If we have not done anything related to the position, then we cannot use those keywords in our resumes. If we cannot write those keywords in our resumes, then how do we pass ATS and express that we are highly confident in satisfying the role?
Resumes won’t do in these circumstances.
I have explicitly asked some recruiters this question and I get the same answer every time.
All of them agree this is where resumes fail.
In this situation, the resume still needs to showcase a candidate’s potential with impressive accomplishments and capabilities.
However, recruiters and hiring managers will nevertheless feel the skills gap between the resume and the job description or the job.
The likely only way to fill in that gap for them is to communicate our qualifications verbally.
If we are lucky, then we have the chance to stand up for ourselves during the job interview. Usually, this works if the organization is small or if it is an unpopular role with low competition.
In other circumstances, we can nib the bud before we even apply.
A lot of us — including myself — do not like to network. We are terrified.
But I have learned — the hard way — how crucial networking is.
It is an art form.
First, reach out to the right people. That means recruiters and hiring managers who deal with positions in our desired areas of interest. We can do this through LinkedIn, local associations, or even cold-messaging.
In the introduction message, write two sentences stating your name, reason for the message, and your abilities. Then write one more sentence voicing interest in learning more about their work or needs. Do not forget to provide contact info and suggest next steps.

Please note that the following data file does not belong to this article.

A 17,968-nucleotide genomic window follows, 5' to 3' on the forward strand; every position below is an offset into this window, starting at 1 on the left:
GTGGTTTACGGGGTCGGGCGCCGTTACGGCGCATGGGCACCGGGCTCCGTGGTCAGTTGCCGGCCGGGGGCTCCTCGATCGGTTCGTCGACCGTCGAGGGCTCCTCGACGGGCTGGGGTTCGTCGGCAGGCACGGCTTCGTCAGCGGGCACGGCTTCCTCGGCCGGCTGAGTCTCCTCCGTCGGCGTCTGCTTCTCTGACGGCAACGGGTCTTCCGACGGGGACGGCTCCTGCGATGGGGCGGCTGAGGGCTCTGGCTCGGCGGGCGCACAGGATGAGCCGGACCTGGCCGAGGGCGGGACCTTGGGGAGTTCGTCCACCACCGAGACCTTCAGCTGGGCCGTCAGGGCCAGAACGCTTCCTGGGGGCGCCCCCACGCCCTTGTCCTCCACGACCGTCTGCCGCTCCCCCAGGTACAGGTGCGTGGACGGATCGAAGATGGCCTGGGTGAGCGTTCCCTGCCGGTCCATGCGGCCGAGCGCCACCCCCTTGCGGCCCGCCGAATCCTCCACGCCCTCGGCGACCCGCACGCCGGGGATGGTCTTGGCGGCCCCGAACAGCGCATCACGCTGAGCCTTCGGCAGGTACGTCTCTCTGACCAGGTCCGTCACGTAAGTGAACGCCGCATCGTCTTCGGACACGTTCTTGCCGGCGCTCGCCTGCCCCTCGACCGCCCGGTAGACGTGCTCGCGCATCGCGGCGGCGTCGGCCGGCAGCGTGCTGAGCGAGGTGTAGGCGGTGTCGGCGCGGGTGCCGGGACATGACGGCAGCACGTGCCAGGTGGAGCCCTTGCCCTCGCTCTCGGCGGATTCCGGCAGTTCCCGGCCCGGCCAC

Second, once we receive a response and schedule a time to converse, do not convey our desperation for work. Instead, we must first build rapport with the person. Ask questions about their challenges, their visions or goals, and their needs.
See how that person reacts.
If he or she seems favorable, then regularly communicate with him or her. Make sure to address what the needs are and how we can cater to them. Fill in what our resumes cannot say for us.
Yes, it takes time, but networking can build stronger relationships than a resume can. So be patient and we will be rewarded.
Resumes are important.
I have no doubt that it has helped millions hop and advance their careers.
But for some of us, especially career changers and advancers, it takes more than a piece of paper to tell others, “Yes, I know I have not done this professionally before, but I know for a fact that I can do this.”
In this day when cover letters are scarcely read and emails go in the junk box, it has become more beneficial to speak to them in-person.
The caveat is grabbing their attention in the first place.
People are growing more antsy as attention spans shorten, so do not bombard them with long introductions or desperate pitches.
Bond with them first. Then when we are in friendlier terms, it would be easier to fill them in on our interests, skills, and offerings.
The outcome will be so much more gratifying.